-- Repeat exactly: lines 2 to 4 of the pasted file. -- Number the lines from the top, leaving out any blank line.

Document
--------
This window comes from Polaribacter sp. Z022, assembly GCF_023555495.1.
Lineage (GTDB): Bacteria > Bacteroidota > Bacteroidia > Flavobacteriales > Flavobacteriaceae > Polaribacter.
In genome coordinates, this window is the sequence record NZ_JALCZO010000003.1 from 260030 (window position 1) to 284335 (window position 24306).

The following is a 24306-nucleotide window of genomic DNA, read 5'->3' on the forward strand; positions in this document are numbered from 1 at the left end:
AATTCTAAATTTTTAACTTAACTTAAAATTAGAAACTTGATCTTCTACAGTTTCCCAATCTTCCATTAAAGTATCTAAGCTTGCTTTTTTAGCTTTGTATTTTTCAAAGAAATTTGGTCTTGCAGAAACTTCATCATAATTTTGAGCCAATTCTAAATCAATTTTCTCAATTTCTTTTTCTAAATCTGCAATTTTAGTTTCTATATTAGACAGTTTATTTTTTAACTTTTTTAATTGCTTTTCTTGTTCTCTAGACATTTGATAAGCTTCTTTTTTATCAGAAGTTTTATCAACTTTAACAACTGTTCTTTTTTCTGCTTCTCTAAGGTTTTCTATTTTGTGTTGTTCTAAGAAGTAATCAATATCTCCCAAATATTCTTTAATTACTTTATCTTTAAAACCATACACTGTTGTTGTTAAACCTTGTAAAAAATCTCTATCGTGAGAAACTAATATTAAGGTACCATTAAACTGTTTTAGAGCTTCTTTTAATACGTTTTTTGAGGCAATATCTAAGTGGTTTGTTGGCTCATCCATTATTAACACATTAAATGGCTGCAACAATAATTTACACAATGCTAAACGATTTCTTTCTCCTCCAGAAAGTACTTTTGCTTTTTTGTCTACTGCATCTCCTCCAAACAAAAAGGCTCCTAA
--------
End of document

Lineage (GTDB): Bacteria > Bacteroidota > Bacteroidia > Flavobacteriales > Flavobacteriaceae > Polaribacter.
In genome coordinates, this window is the sequence record NZ_JALCZO010000003.1 from 260030 (window position 1) to 284335 (window position 24306).

The following is a 24306-nucleotide window of genomic DNA, read 5'->3' on the forward strand; positions in this document are numbered from 1 at the left end: